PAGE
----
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Re^4: Pattern Matching

by vrk (Chaplain)
on Mar 17, 2017 at 10:20 UTC ( #1185006=note: print w/replies, xml ) Need Help??

in reply to Re^3: Pattern Matching
in thread Pattern Matching

I recently decided to plunk

use re '/x';

in all my new code to make it the default. It takes a while to get used to the free space around tokens -- it's like antigolfing your regexes.

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Re^5: Pattern Matching
by AnomalousMonk (Archbishop) on Mar 19, 2017 at 00:07 UTC

    As long as you're use-ing re '/flags' anyway, add  /ms to  /x to relieve that small, nagging, maddening ache in your left temporal region arising from always having to worry about just what  . ^ $ do, and the difference between single- and multi-line modes. (Another indisputable bit of wisdom from TheDamian.)

    Give a man a fish:  <%-{-{-{-<

      Indisputable, you say? Perhaps not.

      By avoiding use re I never have to worry about what . ^ $ do because they mean precisely what they have done for the last couple of decades, viz:

      • . matches any single character other than \n
      • ^ matches the start of the string
      • $ matches the end of the string

      Could not be simpler. If anyone should need to use /m or /s then they can tack that on to the regex as a modifier and anyone reading the code sees that it's clear that in this one case things might be different. (I've disregarded /x here as nobody ever needs that - it's just for syntactic clarity)

      However, if someone has done as you espouse then I might be entirely unaware of it because this declaration might occur nowhere near the regex I would currently be examining. A module with several thousand lines is (alas) not uncommon and a use re declaration on line 1000 is no use to me if I'm looking at line 4000 trying to work out why the hell the regex is misbehaving.

      It is my considered opinion therefore that use re /flags is likley to cause more problems than it solves with the notable exception of its use in a strictly limited lexical scope of a handful of lines or (at worst) a single self-contained subroutine. It's unlikely that I would ever use it even in that scenario, except perhaps to negate what some less charitable programmer might have set up more globally.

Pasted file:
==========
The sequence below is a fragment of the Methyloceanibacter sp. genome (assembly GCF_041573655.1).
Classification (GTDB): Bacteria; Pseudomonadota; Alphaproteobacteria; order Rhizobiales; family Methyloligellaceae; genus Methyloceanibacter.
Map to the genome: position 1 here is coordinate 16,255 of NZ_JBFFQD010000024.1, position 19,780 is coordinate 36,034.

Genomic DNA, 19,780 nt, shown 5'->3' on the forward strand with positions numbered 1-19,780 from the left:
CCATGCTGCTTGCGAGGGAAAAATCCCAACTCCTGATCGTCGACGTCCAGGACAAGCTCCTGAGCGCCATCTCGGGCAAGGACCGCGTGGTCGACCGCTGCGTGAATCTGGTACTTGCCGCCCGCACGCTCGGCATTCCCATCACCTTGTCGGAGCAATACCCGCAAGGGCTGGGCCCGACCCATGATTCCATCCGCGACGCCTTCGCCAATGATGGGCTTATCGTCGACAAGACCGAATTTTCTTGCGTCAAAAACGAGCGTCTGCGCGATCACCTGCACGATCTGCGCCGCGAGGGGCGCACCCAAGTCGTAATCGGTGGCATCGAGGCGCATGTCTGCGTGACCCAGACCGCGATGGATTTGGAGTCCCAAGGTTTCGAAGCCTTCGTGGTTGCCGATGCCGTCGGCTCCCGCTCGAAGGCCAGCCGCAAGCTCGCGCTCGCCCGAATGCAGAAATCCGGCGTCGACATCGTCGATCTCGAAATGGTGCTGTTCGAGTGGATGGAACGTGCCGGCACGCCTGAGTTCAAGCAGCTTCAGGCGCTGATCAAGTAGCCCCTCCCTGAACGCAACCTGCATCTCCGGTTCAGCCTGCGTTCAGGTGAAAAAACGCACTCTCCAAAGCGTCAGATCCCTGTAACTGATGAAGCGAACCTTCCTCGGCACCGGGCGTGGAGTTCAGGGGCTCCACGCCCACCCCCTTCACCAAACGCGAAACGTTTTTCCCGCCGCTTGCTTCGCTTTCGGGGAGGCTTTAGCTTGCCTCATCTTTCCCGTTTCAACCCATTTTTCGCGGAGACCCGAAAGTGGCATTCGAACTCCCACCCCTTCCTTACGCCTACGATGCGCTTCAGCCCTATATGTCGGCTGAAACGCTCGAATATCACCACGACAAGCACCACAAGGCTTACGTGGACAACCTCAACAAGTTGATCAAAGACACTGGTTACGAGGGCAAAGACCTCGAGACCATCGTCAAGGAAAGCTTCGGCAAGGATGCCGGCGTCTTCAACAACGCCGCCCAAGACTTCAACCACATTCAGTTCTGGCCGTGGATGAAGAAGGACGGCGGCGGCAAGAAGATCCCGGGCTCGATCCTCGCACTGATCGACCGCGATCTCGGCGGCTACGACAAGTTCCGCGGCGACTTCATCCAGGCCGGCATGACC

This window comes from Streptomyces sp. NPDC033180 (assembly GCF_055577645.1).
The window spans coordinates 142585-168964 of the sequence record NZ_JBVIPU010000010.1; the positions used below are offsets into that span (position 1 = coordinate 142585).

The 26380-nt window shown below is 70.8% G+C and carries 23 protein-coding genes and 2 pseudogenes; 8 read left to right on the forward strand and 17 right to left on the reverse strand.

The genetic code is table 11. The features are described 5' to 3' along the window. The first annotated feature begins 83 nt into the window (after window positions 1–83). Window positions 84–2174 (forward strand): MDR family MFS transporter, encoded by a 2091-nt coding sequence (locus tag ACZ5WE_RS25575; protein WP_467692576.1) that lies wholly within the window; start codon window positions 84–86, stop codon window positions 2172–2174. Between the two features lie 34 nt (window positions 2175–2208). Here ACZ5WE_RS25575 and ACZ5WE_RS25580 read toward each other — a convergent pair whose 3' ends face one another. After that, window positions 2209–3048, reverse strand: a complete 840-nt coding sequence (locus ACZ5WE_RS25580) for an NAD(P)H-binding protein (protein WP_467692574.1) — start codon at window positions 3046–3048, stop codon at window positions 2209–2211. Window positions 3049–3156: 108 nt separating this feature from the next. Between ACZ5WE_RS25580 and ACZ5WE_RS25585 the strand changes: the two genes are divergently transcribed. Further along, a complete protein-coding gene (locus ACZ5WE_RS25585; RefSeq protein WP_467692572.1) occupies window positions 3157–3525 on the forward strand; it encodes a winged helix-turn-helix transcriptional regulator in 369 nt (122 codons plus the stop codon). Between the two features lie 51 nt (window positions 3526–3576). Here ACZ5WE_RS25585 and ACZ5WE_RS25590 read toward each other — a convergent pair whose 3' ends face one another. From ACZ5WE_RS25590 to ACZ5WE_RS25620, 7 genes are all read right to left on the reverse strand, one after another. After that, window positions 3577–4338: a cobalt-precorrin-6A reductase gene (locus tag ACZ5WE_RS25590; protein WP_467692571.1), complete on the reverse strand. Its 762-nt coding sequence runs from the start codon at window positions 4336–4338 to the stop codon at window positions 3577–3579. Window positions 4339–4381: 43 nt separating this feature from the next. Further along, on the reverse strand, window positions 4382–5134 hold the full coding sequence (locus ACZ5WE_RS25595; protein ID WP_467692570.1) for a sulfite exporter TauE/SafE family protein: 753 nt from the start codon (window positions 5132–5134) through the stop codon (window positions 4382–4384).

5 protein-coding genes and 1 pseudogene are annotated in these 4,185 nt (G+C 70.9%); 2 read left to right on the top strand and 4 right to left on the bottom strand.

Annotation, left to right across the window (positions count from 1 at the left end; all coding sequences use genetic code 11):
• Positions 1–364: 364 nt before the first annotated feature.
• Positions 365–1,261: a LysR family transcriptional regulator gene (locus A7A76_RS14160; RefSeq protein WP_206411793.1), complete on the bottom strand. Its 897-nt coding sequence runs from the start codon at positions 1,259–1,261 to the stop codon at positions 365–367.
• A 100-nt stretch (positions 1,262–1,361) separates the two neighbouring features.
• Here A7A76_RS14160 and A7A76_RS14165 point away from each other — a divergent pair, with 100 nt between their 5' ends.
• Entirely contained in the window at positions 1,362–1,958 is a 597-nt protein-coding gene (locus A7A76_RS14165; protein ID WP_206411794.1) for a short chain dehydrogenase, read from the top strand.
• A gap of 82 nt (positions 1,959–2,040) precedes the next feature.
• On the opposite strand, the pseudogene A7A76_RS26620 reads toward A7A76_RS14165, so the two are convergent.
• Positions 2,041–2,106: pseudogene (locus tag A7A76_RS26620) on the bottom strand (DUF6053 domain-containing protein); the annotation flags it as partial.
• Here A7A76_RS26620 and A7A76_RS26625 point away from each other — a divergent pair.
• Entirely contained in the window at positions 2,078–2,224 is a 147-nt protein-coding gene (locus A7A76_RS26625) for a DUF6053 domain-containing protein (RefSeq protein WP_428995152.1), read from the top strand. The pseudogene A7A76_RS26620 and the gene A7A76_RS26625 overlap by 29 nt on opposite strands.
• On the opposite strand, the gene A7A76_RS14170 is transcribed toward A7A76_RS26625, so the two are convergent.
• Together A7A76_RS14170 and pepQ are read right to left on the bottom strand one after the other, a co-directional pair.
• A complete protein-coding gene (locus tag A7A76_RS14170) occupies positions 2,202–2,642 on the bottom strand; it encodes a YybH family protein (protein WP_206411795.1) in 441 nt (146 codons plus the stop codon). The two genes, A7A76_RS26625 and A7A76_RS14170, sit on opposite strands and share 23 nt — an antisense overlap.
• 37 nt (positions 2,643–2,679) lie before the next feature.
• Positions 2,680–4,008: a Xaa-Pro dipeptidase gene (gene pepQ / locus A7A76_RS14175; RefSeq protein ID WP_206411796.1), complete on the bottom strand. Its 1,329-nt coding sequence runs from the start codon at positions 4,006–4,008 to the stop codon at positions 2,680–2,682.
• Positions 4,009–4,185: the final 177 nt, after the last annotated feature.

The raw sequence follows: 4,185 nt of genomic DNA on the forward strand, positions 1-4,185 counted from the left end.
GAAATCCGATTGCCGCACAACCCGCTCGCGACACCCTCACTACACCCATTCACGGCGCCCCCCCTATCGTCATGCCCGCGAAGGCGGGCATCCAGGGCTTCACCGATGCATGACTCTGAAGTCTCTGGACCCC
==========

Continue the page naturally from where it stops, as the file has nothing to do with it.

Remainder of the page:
Other opinions are available, of course, and there are no doubt various subjective reasons to choose one approach or the other. But your assertion that it is indisputable is unfounded.

        It is my considered opinion ... that use re /flags is likley to cause more problems than it solves ...

        I tend to agree, except perhaps in the context of a "shop standard" situation. (And in such circumstances, I would not feel so strongly about the issue that I would go so far as to refuse to cash my paycheck.)

        Personally, I tend to go back and forth between pre- and post-Perl version 5.14 often enough that worrying about whether  '/flags' is supported just isn't worth the mental effort. This is all the more true when trying to cobble together PerlMonks regex examples.

        • . matches any single character other than \n
        • ...
        Could not be simpler.

        Actually, ". matches any single character" is simpler. Here we get into the related religious disputation concerning the uniform use of an  /xms tail on all regex operators. As you say, this is very much a personal preference. My own preference is to avoid "X always means Y (other than when it doesn't)" types of rules, especially in the highly counter-intuitive, already plenty confusing realm of regexes. As to the  ^ $ operators, my opinion, again (and in line with TheDamian), is that these should do one thing and one thing only (the /m thing), with the  \A \z \Z operators fulfilling more limited and common non-/m purposes. (As to the seniority of the latter operators, they have been around nearly for decades, at least since 5.8.8. My vague recollection is that they go back to very close to T0 of the Perl 5 epoch, so probably at least for decades!)

        These are my principles. If you don't like them, I have others.

        ... your assertion that it is indisputable is unfounded.

        And was also intended for comic effect :)

        Give a man a fish:  <%-{-{-{-<

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